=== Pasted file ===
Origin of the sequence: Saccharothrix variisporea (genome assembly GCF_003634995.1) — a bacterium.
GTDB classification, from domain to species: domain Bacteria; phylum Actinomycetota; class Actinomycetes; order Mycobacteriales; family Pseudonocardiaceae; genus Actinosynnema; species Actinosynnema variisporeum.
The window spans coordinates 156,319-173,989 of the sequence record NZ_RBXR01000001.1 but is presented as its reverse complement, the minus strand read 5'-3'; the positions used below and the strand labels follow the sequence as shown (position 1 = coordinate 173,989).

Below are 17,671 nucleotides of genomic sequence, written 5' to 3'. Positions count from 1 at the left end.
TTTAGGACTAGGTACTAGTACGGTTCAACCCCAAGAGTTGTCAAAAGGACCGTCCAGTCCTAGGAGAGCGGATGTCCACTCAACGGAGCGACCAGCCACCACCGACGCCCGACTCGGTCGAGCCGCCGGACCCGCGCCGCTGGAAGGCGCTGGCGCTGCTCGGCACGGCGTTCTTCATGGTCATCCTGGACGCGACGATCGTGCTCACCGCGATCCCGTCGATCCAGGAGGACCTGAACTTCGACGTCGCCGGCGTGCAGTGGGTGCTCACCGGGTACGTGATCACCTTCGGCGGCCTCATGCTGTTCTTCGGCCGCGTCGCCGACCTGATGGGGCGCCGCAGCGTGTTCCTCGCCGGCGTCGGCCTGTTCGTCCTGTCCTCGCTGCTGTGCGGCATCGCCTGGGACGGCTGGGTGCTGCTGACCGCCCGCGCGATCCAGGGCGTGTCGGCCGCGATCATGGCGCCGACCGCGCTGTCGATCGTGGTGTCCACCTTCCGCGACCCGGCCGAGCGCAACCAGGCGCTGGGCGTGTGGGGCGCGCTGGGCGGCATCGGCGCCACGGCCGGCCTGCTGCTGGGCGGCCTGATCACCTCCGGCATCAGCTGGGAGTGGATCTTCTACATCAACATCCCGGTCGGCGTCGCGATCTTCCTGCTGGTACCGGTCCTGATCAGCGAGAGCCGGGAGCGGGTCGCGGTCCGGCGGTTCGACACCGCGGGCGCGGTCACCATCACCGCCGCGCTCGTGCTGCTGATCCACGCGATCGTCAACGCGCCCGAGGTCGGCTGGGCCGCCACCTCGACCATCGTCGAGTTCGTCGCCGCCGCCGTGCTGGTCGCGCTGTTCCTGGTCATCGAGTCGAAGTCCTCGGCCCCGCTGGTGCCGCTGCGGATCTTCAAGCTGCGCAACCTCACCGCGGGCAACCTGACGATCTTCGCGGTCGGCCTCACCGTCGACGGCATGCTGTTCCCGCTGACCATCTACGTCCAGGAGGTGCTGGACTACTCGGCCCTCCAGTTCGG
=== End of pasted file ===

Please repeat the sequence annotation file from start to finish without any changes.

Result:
Origin of the sequence: Saccharothrix variisporea (genome assembly GCF_003634995.1) — a bacterium.
GTDB classification, from domain to species: domain Bacteria; phylum Actinomycetota; class Actinomycetes; order Mycobacteriales; family Pseudonocardiaceae; genus Actinosynnema; species Actinosynnema variisporeum.
The window spans coordinates 156,319-173,989 of the sequence record NZ_RBXR01000001.1 but is presented as its reverse complement, the minus strand read 5'-3'; the positions used below and the strand labels follow the sequence as shown (position 1 = coordinate 173,989).

Below are 17,671 nucleotides of genomic sequence, written 5' to 3'. Positions count from 1 at the left end.
TTTAGGACTAGGTACTAGTACGGTTCAACCCCAAGAGTTGTCAAAAGGACCGTCCAGTCCTAGGAGAGCGGATGTCCACTCAACGGAGCGACCAGCCACCACCGACGCCCGACTCGGTCGAGCCGCCGGACCCGCGCCGCTGGAAGGCGCTGGCGCTGCTCGGCACGGCGTTCTTCATGGTCATCCTGGACGCGACGATCGTGCTCACCGCGATCCCGTCGATCCAGGAGGACCTGAACTTCGACGTCGCCGGCGTGCAGTGGGTGCTCACCGGGTACGTGATCACCTTCGGCGGCCTCATGCTGTTCTTCGGCCGCGTCGCCGACCTGATGGGGCGCCGCAGCGTGTTCCTCGCCGGCGTCGGCCTGTTCGTCCTGTCCTCGCTGCTGTGCGGCATCGCCTGGGACGGCTGGGTGCTGCTGACCGCCCGCGCGATCCAGGGCGTGTCGGCCGCGATCATGGCGCCGACCGCGCTGTCGATCGTGGTGTCCACCTTCCGCGACCCGGCCGAGCGCAACCAGGCGCTGGGCGTGTGGGGCGCGCTGGGCGGCATCGGCGCCACGGCCGGCCTGCTGCTGGGCGGCCTGATCACCTCCGGCATCAGCTGGGAGTGGATCTTCTACATCAACATCCCGGTCGGCGTCGCGATCTTCCTGCTGGTACCGGTCCTGATCAGCGAGAGCCGGGAGCGGGTCGCGGTCCGGCGGTTCGACACCGCGGGCGCGGTCACCATCACCGCCGCGCTCGTGCTGCTGATCCACGCGATCGTCAACGCGCCCGAGGTCGGCTGGGCCGCCACCTCGACCATCGTCGAGTTCGTCGCCGCCGCCGTGCTGGTCGCGCTGTTCCTGGTCATCGAGTCGAAGTCCTCGGCCCCGCTGGTGCCGCTGCGGATCTTCAAGCTGCGCAACCTCACCGCGGGCAACCTGACGATCTTCGCGGTCGGCCTCACCGTCGACGGCATGCTGTTCCCGCTGACCATCTACGTCCAGGAGGTGCTGGACTACTCGGCCCTCCAGTTCGG